The Federal Communications Commission last week approved nearly $800 million in funding to expand broadband access in rural areas.
The award, part of the FCC’s $9.2 billion Rural Digital Opportunity Fund, supplies six internet service providers with a total of $791.6 million to build new high-speed internet infrastructure. The funds support projects in 19 states, with three — Illinois, Arizona and Iowa — taking the lion’s share of funding. The FCC awarded $212 million to carriers in Illinois, $140 million in Illinois and $113 million in Iowa.
“This funding will connect more households throughout the country with high-speed broadband as part of our ongoing work to close the digital divide,” FCC Chair Jessica Rosenworcel said in a press release.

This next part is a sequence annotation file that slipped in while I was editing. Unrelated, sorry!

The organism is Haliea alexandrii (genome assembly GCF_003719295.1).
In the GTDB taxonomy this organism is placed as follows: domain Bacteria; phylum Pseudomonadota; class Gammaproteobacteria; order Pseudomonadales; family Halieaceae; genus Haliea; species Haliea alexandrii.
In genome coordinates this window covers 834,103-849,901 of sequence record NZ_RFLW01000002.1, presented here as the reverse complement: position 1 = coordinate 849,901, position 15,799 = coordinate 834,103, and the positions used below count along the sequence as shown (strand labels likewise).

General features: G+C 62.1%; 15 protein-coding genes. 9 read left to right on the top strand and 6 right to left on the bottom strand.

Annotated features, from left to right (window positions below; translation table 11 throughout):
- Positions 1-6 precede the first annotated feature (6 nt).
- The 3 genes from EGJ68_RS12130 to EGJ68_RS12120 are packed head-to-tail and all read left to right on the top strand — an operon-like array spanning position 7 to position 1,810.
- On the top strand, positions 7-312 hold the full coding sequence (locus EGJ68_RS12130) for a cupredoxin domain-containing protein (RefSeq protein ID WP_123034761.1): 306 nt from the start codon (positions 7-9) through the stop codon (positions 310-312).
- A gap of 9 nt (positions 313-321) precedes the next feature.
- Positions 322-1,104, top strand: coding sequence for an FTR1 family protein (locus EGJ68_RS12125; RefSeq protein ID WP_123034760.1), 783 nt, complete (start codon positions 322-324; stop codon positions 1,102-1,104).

The Rural Digital Opportunity Fund has been marred by controversy over inaccurate broadband coverage mapping and claims that the FCC’s former chair, Ajit Pai, mismanaged the program. The FCC reversed a decision earlier this month to fund projects led by LTD Broadband and Starlink — Rosenworcel said the agency could not afford to “subsidize ventures that are not delivering the promised speeds or are not likely to meet program requirements.”
Rosenworcel also said that she is confident, however, that the latest projects funded under the Rural Digital Opportunity Fund will bring “quality service to currently unserved areas.”